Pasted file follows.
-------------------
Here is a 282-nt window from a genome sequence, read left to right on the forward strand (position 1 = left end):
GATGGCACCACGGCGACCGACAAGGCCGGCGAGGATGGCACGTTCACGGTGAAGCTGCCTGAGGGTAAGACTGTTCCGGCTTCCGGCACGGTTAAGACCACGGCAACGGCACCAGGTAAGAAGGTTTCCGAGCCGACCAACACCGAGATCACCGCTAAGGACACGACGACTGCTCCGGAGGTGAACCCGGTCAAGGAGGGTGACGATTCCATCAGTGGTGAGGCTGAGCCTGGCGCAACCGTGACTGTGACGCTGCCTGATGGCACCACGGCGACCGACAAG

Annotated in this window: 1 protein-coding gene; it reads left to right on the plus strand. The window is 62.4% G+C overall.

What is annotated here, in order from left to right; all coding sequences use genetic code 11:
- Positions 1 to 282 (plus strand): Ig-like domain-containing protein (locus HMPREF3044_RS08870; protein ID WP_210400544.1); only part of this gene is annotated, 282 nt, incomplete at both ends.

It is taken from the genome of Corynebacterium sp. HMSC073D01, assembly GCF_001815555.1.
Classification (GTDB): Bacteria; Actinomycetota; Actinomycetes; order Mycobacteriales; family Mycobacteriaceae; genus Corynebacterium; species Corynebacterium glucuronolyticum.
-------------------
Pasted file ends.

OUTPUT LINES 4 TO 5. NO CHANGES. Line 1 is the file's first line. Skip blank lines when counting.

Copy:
What is annotated here, in order from left to right; all coding sequences use genetic code 11:
- Positions 1 to 282 (plus strand): Ig-like domain-containing protein (locus HMPREF3044_RS08870; protein ID WP_210400544.1); only part of this gene is annotated, 282 nt, incomplete at both ends.